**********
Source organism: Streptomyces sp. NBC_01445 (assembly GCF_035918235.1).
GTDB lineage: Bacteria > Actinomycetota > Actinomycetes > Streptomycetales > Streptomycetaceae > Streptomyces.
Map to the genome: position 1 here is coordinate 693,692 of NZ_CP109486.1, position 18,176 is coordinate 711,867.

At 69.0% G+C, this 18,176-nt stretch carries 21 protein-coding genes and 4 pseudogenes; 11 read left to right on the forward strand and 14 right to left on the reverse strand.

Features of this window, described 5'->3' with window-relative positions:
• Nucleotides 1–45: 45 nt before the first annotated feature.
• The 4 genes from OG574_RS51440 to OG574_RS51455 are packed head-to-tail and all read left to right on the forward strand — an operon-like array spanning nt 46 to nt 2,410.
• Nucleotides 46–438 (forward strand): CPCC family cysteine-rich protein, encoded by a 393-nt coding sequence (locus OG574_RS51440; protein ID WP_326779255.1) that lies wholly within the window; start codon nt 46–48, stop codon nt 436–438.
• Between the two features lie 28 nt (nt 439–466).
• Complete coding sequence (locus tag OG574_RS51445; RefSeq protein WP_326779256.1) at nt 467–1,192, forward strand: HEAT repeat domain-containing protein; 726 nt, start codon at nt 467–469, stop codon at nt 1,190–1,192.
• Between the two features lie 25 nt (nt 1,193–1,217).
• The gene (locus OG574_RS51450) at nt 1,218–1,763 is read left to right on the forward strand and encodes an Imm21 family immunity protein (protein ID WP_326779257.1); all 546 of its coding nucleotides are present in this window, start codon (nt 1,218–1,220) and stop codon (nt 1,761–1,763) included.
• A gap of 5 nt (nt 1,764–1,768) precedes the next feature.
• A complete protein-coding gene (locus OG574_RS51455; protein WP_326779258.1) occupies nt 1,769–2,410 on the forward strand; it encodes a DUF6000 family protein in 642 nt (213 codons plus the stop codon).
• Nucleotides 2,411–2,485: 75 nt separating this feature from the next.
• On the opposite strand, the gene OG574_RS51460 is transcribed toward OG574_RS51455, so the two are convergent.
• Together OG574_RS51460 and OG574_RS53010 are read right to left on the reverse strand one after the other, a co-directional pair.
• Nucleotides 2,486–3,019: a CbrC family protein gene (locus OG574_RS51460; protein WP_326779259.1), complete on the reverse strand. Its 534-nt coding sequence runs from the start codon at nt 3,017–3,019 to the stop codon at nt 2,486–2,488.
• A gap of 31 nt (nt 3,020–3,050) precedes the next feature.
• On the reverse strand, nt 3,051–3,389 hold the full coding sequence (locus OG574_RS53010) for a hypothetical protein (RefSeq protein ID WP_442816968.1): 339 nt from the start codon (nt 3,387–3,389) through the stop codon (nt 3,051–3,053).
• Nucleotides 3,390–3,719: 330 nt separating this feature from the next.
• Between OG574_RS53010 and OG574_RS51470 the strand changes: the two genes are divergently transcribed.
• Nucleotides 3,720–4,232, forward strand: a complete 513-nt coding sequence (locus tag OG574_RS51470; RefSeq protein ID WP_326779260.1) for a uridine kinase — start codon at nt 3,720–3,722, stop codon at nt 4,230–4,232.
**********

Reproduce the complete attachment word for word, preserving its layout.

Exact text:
Source organism: Streptomyces sp. NBC_01445 (assembly GCF_035918235.1).
GTDB lineage: Bacteria > Actinomycetota > Actinomycetes > Streptomycetales > Streptomycetaceae > Streptomyces.
Map to the genome: position 1 here is coordinate 693,692 of NZ_CP109486.1, position 18,176 is coordinate 711,867.

At 69.0% G+C, this 18,176-nt stretch carries 21 protein-coding genes and 4 pseudogenes; 11 read left to right on the forward strand and 14 right to left on the reverse strand.

Features of this window, described 5'->3' with window-relative positions:
• Nucleotides 1–45: 45 nt before the first annotated feature.
• The 4 genes from OG574_RS51440 to OG574_RS51455 are packed head-to-tail and all read left to right on the forward strand — an operon-like array spanning nt 46 to nt 2,410.
• Nucleotides 46–438 (forward strand): CPCC family cysteine-rich protein, encoded by a 393-nt coding sequence (locus OG574_RS51440; protein ID WP_326779255.1) that lies wholly within the window; start codon nt 46–48, stop codon nt 436–438.
• Between the two features lie 28 nt (nt 439–466).
• Complete coding sequence (locus tag OG574_RS51445; RefSeq protein WP_326779256.1) at nt 467–1,192, forward strand: HEAT repeat domain-containing protein; 726 nt, start codon at nt 467–469, stop codon at nt 1,190–1,192.
• Between the two features lie 25 nt (nt 1,193–1,217).
• The gene (locus OG574_RS51450) at nt 1,218–1,763 is read left to right on the forward strand and encodes an Imm21 family immunity protein (protein ID WP_326779257.1); all 546 of its coding nucleotides are present in this window, start codon (nt 1,218–1,220) and stop codon (nt 1,761–1,763) included.
• A gap of 5 nt (nt 1,764–1,768) precedes the next feature.
• A complete protein-coding gene (locus OG574_RS51455; protein WP_326779258.1) occupies nt 1,769–2,410 on the forward strand; it encodes a DUF6000 family protein in 642 nt (213 codons plus the stop codon).
• Nucleotides 2,411–2,485: 75 nt separating this feature from the next.
• On the opposite strand, the gene OG574_RS51460 is transcribed toward OG574_RS51455, so the two are convergent.
• Together OG574_RS51460 and OG574_RS53010 are read right to left on the reverse strand one after the other, a co-directional pair.
• Nucleotides 2,486–3,019: a CbrC family protein gene (locus OG574_RS51460; protein WP_326779259.1), complete on the reverse strand. Its 534-nt coding sequence runs from the start codon at nt 3,017–3,019 to the stop codon at nt 2,486–2,488.
• A gap of 31 nt (nt 3,020–3,050) precedes the next feature.
• On the reverse strand, nt 3,051–3,389 hold the full coding sequence (locus OG574_RS53010) for a hypothetical protein (RefSeq protein ID WP_442816968.1): 339 nt from the start codon (nt 3,387–3,389) through the stop codon (nt 3,051–3,053).
• Nucleotides 3,390–3,719: 330 nt separating this feature from the next.
• Between OG574_RS53010 and OG574_RS51470 the strand changes: the two genes are divergently transcribed.
• Nucleotides 3,720–4,232, forward strand: a complete 513-nt coding sequence (locus tag OG574_RS51470; RefSeq protein ID WP_326779260.1) for a uridine kinase — start codon at nt 3,720–3,722, stop codon at nt 4,230–4,232.